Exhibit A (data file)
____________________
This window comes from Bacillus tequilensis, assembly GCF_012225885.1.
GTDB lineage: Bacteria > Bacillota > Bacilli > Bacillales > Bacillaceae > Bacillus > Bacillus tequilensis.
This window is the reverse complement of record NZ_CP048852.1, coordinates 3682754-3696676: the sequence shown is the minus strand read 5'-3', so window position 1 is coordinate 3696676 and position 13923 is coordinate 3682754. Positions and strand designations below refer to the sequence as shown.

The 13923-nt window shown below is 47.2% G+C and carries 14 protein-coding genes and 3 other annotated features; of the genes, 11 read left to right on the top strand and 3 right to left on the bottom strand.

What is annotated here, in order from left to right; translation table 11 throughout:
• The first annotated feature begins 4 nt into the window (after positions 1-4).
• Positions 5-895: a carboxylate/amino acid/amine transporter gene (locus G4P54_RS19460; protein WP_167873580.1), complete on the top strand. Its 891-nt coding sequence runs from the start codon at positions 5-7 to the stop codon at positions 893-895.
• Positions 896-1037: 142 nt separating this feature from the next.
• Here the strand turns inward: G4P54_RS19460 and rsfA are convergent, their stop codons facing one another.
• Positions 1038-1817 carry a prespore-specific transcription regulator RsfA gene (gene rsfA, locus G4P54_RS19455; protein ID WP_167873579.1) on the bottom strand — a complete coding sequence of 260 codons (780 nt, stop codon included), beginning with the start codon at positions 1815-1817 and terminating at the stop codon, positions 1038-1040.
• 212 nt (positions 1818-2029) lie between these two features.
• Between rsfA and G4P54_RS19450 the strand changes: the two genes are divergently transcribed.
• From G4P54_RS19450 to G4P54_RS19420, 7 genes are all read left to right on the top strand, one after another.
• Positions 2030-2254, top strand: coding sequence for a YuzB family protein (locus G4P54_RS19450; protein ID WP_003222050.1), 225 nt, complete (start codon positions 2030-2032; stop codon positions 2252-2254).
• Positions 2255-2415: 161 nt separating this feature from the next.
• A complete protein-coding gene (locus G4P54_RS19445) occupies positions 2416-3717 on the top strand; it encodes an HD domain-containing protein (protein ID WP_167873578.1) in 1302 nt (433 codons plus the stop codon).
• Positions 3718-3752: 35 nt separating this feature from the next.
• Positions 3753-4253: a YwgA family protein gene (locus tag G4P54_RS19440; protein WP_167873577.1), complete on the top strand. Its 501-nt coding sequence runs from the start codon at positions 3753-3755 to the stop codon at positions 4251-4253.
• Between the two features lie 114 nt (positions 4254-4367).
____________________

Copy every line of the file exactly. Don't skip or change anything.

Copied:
This window comes from Bacillus tequilensis, assembly GCF_012225885.1.
GTDB lineage: Bacteria > Bacillota > Bacilli > Bacillales > Bacillaceae > Bacillus > Bacillus tequilensis.
This window is the reverse complement of record NZ_CP048852.1, coordinates 3682754-3696676: the sequence shown is the minus strand read 5'-3', so window position 1 is coordinate 3696676 and position 13923 is coordinate 3682754. Positions and strand designations below refer to the sequence as shown.

The 13923-nt window shown below is 47.2% G+C and carries 14 protein-coding genes and 3 other annotated features; of the genes, 11 read left to right on the top strand and 3 right to left on the bottom strand.

What is annotated here, in order from left to right; translation table 11 throughout:
• The first annotated feature begins 4 nt into the window (after positions 1-4).
• Positions 5-895: a carboxylate/amino acid/amine transporter gene (locus G4P54_RS19460; protein WP_167873580.1), complete on the top strand. Its 891-nt coding sequence runs from the start codon at positions 5-7 to the stop codon at positions 893-895.
• Positions 896-1037: 142 nt separating this feature from the next.
• Here the strand turns inward: G4P54_RS19460 and rsfA are convergent, their stop codons facing one another.
• Positions 1038-1817 carry a prespore-specific transcription regulator RsfA gene (gene rsfA, locus G4P54_RS19455; protein ID WP_167873579.1) on the bottom strand — a complete coding sequence of 260 codons (780 nt, stop codon included), beginning with the start codon at positions 1815-1817 and terminating at the stop codon, positions 1038-1040.
• 212 nt (positions 1818-2029) lie between these two features.
• Between rsfA and G4P54_RS19450 the strand changes: the two genes are divergently transcribed.
• From G4P54_RS19450 to G4P54_RS19420, 7 genes are all read left to right on the top strand, one after another.
• Positions 2030-2254, top strand: coding sequence for a YuzB family protein (locus G4P54_RS19450; protein ID WP_003222050.1), 225 nt, complete (start codon positions 2030-2032; stop codon positions 2252-2254).
• Positions 2255-2415: 161 nt separating this feature from the next.
• A complete protein-coding gene (locus G4P54_RS19445) occupies positions 2416-3717 on the top strand; it encodes an HD domain-containing protein (protein ID WP_167873578.1) in 1302 nt (433 codons plus the stop codon).
• Positions 3718-3752: 35 nt separating this feature from the next.
• Positions 3753-4253: a YwgA family protein gene (locus tag G4P54_RS19440; protein WP_167873577.1), complete on the top strand. Its 501-nt coding sequence runs from the start codon at positions 3753-3755 to the stop codon at positions 4251-4253.
• Between the two features lie 114 nt (positions 4254-4367).